Do you follow a writing "routine" or schedule?
No - I'm terrible about this. I write in fits and starts. I truly believe in inspired writing and that "forcing it" results in "forced" writing (I realize this makes me somewhat hypocritical as a writing teacher!). I do ALWAYS have whatever my WIP is in the back of my mind, so in a way I'm constantly writing. I also make it a habit to always leave whatever I'm working on open on my computer at any given time. I'll write as inspiration strikes - sometimes pages at a time, sometimes paragraphs, sometimes a sentence. As soon as I feel inspiration is gone, I stop. I've actually left sentences half written to come back to them later. A couple of times I've come back to the computer and found I left off in the middle of a word! Most of the time I can pick right back up when I need to, but occasionally I have to ask myself, "What in the world was I writing there?"
How many times did you re-write/edit your book?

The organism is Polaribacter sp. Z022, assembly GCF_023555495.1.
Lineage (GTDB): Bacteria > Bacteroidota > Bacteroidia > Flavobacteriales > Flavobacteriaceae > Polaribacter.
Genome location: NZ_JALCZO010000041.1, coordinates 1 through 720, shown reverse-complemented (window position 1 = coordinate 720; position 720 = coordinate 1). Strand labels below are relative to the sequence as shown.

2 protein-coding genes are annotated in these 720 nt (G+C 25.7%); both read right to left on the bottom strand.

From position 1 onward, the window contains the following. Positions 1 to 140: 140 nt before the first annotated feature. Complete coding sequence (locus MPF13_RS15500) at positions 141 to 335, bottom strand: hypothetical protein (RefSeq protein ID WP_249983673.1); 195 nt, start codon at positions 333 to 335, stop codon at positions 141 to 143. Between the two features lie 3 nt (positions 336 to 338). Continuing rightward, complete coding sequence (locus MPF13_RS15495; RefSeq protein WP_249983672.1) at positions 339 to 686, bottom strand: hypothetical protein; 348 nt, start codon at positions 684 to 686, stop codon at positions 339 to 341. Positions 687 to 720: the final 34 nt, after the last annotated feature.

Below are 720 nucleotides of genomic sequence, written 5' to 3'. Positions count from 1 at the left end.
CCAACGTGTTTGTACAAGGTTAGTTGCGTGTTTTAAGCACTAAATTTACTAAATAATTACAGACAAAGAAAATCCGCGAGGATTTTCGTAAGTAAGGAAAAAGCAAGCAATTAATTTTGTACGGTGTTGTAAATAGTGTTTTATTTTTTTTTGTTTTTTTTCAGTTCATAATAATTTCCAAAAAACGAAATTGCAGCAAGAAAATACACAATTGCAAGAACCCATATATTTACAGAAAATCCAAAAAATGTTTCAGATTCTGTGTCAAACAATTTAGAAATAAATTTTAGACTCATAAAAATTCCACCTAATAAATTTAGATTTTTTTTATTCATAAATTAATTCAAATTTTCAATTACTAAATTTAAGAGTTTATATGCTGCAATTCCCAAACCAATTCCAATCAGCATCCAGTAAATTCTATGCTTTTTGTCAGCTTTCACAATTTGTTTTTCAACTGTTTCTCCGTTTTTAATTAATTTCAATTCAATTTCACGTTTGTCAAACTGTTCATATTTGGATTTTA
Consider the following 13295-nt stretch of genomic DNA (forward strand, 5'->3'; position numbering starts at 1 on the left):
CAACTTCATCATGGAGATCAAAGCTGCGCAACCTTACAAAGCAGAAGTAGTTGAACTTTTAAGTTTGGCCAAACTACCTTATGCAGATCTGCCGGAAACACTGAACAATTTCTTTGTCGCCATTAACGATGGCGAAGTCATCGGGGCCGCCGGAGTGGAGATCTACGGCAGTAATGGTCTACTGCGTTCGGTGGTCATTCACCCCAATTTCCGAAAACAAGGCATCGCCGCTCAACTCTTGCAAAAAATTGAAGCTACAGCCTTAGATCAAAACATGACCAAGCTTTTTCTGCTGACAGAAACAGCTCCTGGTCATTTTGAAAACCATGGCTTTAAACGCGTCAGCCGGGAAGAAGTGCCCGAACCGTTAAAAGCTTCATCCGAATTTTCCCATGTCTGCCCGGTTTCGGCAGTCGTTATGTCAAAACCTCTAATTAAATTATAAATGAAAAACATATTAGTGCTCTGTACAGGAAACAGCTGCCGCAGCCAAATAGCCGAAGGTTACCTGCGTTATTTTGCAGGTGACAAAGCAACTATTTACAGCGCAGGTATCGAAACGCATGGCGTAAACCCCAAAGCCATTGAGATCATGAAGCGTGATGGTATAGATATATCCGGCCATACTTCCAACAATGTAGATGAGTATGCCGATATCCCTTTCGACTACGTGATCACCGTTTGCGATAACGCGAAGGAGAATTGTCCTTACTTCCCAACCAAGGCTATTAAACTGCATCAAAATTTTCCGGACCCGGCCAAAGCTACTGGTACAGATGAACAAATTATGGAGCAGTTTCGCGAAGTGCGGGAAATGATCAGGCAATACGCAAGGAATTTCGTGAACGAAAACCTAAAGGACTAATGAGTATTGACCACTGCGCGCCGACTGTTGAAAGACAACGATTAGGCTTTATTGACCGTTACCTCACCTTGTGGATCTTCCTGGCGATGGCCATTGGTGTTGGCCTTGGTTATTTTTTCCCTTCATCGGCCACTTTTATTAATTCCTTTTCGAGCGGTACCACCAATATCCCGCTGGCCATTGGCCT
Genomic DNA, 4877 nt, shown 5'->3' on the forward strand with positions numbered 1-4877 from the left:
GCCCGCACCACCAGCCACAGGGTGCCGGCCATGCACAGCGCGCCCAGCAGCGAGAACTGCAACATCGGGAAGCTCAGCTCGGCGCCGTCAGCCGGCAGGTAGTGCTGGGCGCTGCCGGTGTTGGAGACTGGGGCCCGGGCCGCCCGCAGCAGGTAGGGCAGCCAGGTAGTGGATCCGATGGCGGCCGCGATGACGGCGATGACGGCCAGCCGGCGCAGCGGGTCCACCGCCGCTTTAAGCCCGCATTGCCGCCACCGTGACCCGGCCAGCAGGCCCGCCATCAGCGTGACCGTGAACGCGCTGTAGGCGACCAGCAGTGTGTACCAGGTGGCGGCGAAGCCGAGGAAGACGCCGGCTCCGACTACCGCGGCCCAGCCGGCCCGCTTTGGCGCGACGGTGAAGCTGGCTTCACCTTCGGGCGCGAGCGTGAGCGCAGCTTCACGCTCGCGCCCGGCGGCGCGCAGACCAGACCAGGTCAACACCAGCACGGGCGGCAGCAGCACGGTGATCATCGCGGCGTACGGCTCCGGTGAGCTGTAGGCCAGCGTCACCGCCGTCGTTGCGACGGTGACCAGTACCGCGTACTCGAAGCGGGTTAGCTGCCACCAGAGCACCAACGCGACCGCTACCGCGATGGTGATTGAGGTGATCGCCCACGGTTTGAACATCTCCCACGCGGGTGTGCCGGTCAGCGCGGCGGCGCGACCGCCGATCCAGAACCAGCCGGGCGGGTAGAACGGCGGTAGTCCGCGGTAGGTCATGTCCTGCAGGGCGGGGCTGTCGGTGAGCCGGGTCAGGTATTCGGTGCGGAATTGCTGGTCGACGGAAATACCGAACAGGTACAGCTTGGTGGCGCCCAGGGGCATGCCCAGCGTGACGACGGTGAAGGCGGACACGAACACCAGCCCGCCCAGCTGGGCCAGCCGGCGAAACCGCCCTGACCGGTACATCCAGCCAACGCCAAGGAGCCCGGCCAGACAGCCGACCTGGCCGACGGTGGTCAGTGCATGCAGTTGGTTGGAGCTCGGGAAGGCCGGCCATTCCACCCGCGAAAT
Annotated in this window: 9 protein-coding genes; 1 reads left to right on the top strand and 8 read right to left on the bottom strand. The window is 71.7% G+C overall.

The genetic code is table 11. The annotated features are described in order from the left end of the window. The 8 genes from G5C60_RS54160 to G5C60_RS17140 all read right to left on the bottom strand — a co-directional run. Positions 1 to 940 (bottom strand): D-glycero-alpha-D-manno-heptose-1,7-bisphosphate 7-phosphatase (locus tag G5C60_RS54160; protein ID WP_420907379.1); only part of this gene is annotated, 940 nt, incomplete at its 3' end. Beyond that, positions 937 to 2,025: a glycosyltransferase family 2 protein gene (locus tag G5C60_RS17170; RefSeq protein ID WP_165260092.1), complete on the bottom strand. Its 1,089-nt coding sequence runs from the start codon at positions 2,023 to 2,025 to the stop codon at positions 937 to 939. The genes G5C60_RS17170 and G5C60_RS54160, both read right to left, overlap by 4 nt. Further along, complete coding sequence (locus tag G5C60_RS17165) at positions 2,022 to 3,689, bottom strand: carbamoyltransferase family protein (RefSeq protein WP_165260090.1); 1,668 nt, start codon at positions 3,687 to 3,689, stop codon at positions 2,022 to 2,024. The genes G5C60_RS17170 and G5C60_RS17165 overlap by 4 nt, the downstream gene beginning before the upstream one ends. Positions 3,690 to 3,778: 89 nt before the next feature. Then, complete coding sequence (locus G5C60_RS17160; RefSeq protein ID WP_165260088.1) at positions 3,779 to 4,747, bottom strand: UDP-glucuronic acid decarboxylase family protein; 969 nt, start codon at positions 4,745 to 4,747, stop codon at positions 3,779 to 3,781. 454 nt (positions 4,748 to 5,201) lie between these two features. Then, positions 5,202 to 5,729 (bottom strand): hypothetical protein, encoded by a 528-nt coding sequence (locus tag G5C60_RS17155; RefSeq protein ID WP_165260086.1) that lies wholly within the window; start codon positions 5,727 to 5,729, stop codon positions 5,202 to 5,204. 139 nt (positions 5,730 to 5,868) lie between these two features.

I tend to do a lot of revising and editing as I go. I ran through one edit two weeks after I finished the first draft and sent it out to a writer friend I have in the theater industry. He gave me some tips and I ran through it again and made some changes. I then gave the book to someone else who I knew loved theater and is in the publishing industry. He gave me some more advice which led to some pretty big changes: two added conflicts, more character development for two of the characters, and a big adjustment in the pacing of the book. I think I'm like a lot of writers in that I could make changes endlessly, but it was not long after this change that I got my offer of representation.